Aim First aid education in early childhood can be an effective method to increase the number of trained bystanders. Our aim was to evaluate the long-term effects of a 3-day first aid programme for all primary school-age groups (7–14 years old).
Methods This study was a 15-month follow-up of our previous investigation. Five-hundred and twenty-four primary school children were involved in this study. Measurements were made on the following topics: adult basic life support, using an automated external defibrillator (AED), handling an unconscious patient, managing bleeding and calling the ambulance. Data collection was made with a self-made questionnaire and skill test.
Results Knowledge and skills were significantly higher after 15 months than before training (p<0.01). However, these results were significantly worse than immediately and 4 months after training (p<0.01). Based on the questionnaire, more than three-quarters knew the emergency phone number 15 months after training. Approximately two-thirds of the children could use the correct hand position in cardiopulmonary resuscitation, the correct compression-ventilation ratio and an AED, and half of them could perform correct recovery position at 15 months. Correct assessment of breathing was similar in a situation game than before training. Self-efficacy improved significantly after training (p<0.01) and remained improved after 4 and 15 months when compared with before training (p<0.01).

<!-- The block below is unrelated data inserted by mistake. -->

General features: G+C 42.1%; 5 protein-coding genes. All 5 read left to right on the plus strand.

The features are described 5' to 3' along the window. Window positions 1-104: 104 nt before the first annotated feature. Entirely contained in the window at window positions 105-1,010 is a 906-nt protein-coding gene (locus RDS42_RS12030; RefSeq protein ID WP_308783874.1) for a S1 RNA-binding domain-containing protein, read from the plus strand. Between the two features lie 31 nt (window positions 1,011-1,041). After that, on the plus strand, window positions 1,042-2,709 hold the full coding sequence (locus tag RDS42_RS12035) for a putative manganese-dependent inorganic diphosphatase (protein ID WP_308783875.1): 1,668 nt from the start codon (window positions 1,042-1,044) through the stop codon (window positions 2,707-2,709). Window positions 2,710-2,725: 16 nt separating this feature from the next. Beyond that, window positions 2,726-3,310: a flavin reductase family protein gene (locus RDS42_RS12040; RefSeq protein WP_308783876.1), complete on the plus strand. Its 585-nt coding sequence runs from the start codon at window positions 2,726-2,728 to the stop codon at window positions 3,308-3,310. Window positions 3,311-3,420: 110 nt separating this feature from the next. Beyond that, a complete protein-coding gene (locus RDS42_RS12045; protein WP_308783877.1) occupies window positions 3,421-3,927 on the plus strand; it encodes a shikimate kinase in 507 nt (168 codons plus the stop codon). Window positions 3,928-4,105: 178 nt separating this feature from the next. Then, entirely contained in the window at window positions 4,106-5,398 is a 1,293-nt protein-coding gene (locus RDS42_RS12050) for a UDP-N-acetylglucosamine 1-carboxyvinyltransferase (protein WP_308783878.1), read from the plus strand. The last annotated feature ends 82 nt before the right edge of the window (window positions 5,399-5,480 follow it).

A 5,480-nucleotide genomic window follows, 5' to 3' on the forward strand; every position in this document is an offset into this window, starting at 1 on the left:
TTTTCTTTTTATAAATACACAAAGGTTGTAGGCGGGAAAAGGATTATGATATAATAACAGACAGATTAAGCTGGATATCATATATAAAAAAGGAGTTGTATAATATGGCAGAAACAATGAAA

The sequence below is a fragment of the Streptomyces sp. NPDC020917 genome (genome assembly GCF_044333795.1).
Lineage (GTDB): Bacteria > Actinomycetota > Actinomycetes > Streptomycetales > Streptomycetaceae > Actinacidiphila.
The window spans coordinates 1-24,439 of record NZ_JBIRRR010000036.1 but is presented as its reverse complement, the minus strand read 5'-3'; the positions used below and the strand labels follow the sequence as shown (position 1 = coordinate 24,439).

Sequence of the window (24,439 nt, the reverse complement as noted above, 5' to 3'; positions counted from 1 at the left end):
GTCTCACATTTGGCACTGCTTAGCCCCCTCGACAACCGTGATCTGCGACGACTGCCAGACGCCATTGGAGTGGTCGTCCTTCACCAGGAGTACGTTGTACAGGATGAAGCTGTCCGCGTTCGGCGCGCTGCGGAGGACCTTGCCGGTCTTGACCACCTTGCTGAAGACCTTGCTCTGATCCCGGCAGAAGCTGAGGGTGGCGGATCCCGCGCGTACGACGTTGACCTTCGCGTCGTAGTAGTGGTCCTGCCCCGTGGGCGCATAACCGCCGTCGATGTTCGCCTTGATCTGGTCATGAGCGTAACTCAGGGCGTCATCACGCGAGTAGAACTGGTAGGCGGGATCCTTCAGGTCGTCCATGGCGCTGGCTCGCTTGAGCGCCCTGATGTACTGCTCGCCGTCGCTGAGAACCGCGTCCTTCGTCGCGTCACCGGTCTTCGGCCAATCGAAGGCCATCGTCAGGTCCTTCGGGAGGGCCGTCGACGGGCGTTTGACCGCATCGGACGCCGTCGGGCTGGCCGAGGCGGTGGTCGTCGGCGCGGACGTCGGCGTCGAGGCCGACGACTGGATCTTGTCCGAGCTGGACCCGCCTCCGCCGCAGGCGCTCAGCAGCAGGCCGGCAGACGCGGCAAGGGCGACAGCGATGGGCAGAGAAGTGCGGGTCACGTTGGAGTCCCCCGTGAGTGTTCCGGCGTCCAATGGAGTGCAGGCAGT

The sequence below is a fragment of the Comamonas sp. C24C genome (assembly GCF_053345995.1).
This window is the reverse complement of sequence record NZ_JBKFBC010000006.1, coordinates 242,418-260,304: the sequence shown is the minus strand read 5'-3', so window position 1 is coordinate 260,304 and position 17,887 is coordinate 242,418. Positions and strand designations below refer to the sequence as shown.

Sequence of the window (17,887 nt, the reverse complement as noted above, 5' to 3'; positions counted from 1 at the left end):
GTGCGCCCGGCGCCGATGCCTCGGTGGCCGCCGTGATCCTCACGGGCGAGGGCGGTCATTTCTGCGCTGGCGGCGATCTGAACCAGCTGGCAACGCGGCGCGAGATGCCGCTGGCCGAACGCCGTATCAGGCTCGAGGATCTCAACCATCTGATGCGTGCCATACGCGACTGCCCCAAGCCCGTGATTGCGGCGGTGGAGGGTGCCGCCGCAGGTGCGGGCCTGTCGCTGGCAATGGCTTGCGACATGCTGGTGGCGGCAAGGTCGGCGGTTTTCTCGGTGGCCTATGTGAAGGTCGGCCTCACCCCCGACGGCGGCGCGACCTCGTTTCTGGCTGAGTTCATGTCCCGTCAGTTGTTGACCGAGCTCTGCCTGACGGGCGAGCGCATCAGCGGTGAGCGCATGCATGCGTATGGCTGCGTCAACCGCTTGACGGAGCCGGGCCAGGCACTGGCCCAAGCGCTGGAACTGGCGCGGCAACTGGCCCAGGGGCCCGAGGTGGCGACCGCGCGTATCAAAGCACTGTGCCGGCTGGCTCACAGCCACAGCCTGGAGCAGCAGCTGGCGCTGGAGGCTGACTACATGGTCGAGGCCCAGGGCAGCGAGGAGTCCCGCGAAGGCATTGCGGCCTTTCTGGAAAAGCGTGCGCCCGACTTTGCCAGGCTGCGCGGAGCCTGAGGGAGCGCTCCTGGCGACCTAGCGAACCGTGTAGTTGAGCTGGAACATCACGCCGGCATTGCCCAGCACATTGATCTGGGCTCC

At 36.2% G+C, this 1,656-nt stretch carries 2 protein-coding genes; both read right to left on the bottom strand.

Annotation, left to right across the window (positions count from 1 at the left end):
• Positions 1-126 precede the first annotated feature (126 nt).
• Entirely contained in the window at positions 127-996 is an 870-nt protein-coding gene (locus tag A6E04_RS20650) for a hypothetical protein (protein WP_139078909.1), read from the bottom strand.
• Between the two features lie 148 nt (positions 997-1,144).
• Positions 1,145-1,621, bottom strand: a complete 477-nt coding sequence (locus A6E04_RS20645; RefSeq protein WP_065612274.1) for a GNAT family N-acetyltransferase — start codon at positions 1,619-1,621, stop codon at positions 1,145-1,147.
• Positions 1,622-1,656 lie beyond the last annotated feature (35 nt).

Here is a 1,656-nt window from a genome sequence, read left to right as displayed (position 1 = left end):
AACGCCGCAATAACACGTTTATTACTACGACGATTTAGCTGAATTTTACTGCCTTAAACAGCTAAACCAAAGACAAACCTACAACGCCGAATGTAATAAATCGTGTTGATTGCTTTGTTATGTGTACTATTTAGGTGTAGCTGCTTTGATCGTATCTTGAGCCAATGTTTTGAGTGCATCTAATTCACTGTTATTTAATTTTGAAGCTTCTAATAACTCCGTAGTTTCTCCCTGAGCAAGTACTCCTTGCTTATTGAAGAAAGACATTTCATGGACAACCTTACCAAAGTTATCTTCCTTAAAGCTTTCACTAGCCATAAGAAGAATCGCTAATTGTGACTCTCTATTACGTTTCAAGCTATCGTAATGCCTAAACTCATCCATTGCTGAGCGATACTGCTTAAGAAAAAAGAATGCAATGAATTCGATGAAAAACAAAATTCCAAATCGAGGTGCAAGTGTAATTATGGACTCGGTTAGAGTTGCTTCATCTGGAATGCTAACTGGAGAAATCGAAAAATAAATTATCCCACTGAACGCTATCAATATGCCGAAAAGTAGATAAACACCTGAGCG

Conclusion Participants could remember some aspects of first aid long term. However, knowledge and skills had declined after 15 months, so refresher training would be recommended. Self-efficacy towards first aid improved after training and remained high after 15 months.
- first responders
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